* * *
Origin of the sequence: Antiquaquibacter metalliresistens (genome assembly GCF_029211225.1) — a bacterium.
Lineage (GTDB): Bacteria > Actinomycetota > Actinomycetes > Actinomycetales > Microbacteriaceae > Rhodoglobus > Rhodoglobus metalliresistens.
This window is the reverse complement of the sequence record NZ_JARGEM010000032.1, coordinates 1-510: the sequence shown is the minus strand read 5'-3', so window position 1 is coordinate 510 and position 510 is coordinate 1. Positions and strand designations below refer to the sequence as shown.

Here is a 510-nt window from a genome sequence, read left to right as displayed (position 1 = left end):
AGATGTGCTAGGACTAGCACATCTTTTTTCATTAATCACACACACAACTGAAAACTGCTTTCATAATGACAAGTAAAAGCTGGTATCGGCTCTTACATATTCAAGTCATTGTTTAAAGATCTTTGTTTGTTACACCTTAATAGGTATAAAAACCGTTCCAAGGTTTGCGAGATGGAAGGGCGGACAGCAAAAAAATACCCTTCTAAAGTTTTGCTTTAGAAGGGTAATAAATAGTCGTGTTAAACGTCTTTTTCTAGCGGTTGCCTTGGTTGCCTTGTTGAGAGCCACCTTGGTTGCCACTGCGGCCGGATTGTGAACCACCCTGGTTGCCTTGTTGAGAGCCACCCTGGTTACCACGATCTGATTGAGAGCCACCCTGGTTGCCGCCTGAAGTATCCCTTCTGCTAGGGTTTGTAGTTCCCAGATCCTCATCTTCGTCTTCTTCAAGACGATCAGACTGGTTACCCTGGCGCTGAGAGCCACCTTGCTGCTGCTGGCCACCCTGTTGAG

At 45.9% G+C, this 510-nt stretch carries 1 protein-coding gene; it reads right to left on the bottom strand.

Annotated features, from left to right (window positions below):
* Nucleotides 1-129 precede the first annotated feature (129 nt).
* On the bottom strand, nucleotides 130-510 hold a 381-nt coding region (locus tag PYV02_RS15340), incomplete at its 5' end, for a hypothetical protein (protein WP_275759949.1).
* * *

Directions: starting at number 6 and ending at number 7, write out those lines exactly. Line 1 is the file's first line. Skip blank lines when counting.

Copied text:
At 45.9% G+C, this 510-nt stretch carries 1 protein-coding gene; it reads right to left on the bottom strand.

Annotated features, from left to right (window positions below):